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District 14 Senate candidates square off in forum

Published: Tuesday, Oct. 30, 2012 11:41 a.m. CST • Updated: Tuesday, Oct. 30, 2012 11:42 a.m. CST

Candidates seeking the District 14 Senate seat fielded questions in an open forum hosted by the Jasper County League of Women Voters and moderated by president Bonnie Pitz on Monday night at Newton City Hall.

Republican candidate Amy Sinclair and Democratic candidate Dick Schrad expressed their views on issues ranging from gun control to environmental regulations in the final stretch of two campaigns ending in next week’s election.

Although former Senate Minority Leader Paul McKinley lives in the newly-created District 14, which encompasses the southern portion of Jasper County including Lynnville, Sully and Monroe, he is not seeking re-election, thus leaving the seat open for the taking by either Sinclair or Schrad.

Schrad emphasized his support of education, small businesses and continuing education to support an “international workforce,” in his opening statement, as well as noting the importance of improving Iowa’s infrastructure.

Sinclair focused on the women and families she’s spoken with throughout her campaign and the issues they’ve conveyed concern over, while emphasizing her understanding of “what it means to be part of a community in rural Iowa.”

The candidates differed most notably in responses to a question regarding how they would vote to support “safe and affordable healthcare for women.” Sinclair responded with a letter to the editor detailing the risks women take in utilizing hormonal birth control, and thus arguing that perhaps requiring access to such drugs is not safe.

“I am not sure that requiring insurance companies to provide birth control is providing for safe and affordable health care for women,” Sinclair said. “Women’s health care is much broader than abortion and contraception, it goes into a whole range of needs that are addressed by our current system.”

Schrad disagreed, explaining that while he recognizes the problems with the current version of the Patient Protection and Affordable Care Act, it is a sign of progress and should not be scrapped entirely.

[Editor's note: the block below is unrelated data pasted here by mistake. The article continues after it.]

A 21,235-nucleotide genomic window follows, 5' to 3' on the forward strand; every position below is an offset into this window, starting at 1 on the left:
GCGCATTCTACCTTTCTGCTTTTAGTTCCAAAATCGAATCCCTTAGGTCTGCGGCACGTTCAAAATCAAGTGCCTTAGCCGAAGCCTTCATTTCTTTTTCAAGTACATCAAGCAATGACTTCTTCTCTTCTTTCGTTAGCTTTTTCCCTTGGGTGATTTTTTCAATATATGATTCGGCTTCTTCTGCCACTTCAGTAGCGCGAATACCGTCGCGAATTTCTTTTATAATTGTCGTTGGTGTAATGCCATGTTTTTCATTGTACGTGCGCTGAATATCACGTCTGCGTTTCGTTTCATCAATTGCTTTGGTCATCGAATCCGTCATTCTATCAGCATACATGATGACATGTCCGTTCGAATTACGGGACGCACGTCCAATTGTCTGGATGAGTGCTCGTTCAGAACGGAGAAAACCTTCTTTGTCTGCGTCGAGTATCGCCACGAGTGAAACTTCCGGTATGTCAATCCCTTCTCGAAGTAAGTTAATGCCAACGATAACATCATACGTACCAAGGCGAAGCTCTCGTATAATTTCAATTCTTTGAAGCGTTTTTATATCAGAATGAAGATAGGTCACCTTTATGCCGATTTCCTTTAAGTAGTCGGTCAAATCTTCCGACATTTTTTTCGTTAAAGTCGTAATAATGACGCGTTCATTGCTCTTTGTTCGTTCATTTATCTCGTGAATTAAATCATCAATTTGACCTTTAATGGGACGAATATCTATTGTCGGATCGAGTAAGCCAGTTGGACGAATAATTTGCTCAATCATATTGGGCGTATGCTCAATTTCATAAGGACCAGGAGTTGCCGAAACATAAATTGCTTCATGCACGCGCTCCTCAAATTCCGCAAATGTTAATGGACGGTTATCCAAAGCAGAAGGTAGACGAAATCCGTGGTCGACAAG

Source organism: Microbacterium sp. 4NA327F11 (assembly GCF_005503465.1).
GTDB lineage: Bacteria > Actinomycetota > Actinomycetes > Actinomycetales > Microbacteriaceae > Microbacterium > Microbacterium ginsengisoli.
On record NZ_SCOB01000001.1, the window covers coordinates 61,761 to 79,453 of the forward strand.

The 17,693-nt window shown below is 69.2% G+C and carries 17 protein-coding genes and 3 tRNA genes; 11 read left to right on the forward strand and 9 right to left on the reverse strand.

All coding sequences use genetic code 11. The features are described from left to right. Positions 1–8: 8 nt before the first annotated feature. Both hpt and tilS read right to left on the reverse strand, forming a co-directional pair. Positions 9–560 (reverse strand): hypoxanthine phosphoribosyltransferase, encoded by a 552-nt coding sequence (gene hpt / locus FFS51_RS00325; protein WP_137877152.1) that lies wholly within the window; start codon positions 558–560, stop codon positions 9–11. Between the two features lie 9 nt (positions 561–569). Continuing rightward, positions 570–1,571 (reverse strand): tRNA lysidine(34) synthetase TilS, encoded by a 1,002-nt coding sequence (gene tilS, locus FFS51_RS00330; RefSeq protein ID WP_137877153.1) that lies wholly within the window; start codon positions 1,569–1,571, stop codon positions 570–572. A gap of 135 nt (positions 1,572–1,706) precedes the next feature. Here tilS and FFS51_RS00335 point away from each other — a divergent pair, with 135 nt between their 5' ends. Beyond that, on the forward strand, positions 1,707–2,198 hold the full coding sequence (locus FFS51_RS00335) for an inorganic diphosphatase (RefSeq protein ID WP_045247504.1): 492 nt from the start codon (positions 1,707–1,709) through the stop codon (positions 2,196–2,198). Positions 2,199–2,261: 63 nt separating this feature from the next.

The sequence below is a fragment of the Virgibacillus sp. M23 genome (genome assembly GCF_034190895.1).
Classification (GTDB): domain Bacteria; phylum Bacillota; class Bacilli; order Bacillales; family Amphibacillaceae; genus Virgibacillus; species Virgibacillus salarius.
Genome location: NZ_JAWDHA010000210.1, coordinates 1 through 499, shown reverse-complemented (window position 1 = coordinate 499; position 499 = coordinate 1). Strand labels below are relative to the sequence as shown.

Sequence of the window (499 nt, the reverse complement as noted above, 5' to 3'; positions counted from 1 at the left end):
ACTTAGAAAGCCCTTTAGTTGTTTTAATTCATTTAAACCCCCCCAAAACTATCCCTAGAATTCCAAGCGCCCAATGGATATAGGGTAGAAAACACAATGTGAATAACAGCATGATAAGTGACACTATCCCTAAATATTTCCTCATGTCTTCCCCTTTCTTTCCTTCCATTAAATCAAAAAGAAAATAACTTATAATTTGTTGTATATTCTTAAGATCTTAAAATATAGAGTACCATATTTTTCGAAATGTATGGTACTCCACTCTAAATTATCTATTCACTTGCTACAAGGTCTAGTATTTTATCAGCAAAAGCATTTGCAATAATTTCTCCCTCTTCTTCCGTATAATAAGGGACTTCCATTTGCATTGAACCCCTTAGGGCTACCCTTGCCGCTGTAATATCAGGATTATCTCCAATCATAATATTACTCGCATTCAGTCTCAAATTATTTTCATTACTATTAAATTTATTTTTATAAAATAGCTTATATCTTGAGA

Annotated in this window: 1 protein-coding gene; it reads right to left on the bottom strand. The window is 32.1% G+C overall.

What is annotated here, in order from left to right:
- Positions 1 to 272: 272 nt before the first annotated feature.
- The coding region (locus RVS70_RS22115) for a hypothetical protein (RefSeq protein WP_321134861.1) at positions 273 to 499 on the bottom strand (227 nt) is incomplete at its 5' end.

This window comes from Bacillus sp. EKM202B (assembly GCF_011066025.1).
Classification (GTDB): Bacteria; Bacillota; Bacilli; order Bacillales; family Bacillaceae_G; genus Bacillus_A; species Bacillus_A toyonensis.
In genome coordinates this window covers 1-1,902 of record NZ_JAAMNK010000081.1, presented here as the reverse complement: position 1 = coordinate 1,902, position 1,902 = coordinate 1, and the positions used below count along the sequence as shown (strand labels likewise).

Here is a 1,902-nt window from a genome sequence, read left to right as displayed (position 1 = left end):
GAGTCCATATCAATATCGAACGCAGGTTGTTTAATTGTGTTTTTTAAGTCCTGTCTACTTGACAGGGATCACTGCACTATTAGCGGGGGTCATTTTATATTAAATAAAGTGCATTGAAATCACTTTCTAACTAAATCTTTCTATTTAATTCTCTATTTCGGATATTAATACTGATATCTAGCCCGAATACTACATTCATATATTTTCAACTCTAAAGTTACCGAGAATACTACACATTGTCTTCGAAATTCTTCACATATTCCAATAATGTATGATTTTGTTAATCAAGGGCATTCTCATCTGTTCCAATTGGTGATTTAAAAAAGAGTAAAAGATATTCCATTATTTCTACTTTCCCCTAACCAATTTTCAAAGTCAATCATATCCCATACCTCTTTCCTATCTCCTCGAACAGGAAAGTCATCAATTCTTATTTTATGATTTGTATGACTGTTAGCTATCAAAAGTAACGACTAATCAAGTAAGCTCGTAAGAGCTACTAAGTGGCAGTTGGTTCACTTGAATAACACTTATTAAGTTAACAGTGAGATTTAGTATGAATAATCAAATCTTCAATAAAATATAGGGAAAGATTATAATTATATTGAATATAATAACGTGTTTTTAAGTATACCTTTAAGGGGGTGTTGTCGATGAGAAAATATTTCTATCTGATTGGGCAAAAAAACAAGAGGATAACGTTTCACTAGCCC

“We need to protect what is euphemistically referred to as ‘Obamacare,’” Schrad said. “Quite frankly, if you (repeal the Patient Protection and Affordable Care Act) you’re going to eliminate a lot of coverage for an awful lot of people, including women.”

Both candidates recognized the benefits of community-based correctional facilities and stated they likely would support bills to fund newly-built facilities in Waterloo, Ottumwa, Sioux City, Cedar Rapids and Davenport that currently lack the resources to staff.

“We do need adequate staffing to ensure that we are promoting good and punishing evil,” Sinclair said. “Community-based correction works.”

Sinclair presented strong viewpoints regarding voter ID laws, comparing other instances in which citizens are required to present identification.

“You have to produce a photo ID to drive on our highways, you have to produce a photo ID to get on an airplane,” she said. “If indeed we have to produce a photo ID to do those things that are simple and mundane ... why on earth would we take our right to vote any lighter?”

Alternatively, Schrad was apprehensive to voice his support for such legislation on the premise that these laws may deter voters.

“If there are good reasons to look at this, then by all means, but, again, I’m very cautious about doing anything that impinges on voters,” Schrad said.

On the issue of Iowa Supreme Court Justice Wiggins’ retention, Schrad commented that many are supporting his removal for the wrong reasons, and that the solution is a constitutional amendment. Sinclair added that the issue at hand should be handled by the legislature, not by the judiciary.

Sinclair and Schrad both maintained support of the Second Amendment. Schrad, as a lifelong hunter, “could never understand the need to have an assault rifle.” Sinclair added that restrictions she would place on gun ownership would focus on violent criminals.

In other issues, Sinclair and Schrad agreed that limiting interest on payday loans would be beneficial to Iowans and that the state’s Mental Health and Disability Redesign, while a work in progress, is taking steps in the right direction. In addition, the candidates supported cleaning Iowa’s waterways through sustainable agriculture and incentives for farmers.

Nicole Wiegand can be contacted at (641) 792-3121 ext. 422 or via email at nwiegand@newtondailynews.com.

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